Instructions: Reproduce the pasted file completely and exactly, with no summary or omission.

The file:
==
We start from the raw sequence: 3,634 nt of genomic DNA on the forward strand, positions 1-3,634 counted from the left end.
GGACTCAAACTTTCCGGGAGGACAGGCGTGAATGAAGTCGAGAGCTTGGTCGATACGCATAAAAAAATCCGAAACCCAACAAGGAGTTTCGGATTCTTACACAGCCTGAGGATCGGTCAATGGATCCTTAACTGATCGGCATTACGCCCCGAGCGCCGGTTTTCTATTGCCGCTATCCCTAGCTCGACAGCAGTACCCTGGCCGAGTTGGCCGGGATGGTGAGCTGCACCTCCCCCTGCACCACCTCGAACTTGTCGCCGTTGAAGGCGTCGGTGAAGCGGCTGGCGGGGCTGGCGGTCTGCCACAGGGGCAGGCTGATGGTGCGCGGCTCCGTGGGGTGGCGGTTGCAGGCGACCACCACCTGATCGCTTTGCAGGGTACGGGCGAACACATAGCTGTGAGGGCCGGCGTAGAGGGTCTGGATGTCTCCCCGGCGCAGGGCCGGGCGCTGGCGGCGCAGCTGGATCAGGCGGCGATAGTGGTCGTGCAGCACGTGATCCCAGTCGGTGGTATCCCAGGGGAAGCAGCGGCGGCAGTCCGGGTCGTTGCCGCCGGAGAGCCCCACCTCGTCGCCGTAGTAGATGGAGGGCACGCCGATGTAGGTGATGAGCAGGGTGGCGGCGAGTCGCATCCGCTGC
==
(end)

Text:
We start from the raw sequence: 3,634 nt of genomic DNA on the forward strand, positions 1-3,634 counted from the left end.
GGACTCAAACTTTCCGGGAGGACAGGCGTGAATGAAGTCGAGAGCTTGGTCGATACGCATAAAAAAATCCGAAACCCAACAAGGAGTTTCGGATTCTTACACAGCCTGAGGATCGGTCAATGGATCCTTAACTGATCGGCATTACGCCCCGAGCGCCGGTTTTCTATTGCCGCTATCCCTAGCTCGACAGCAGTACCCTGGCCGAGTTGGCCGGGATGGTGAGCTGCACCTCCCCCTGCACCACCTCGAACTTGTCGCCGTTGAAGGCGTCGGTGAAGCGGCTGGCGGGGCTGGCGGTCTGCCACAGGGGCAGGCTGATGGTGCGCGGCTCCGTGGGGTGGCGGTTGCAGGCGACCACCACCTGATCGCTTTGCAGGGTACGGGCGAACACATAGCTGTGAGGGCCGGCGTAGAGGGTCTGGATGTCTCCCCGGCGCAGGGCCGGGCGCTGGCGGCGCAGCTGGATCAGGCGGCGATAGTGGTCGTGCAGCACGTGATCCCAGTCGGTGGTATCCCAGGGGAAGCAGCGGCGGCAGTCCGGGTCGTTGCCGCCGGAGAGCCCCACCTCGTCGCCGTAGTAGATGGAGGGCACGCCGATGTAGGTGATGAGCAGGGTGGCGGCGAGTCGCATCCGCTGC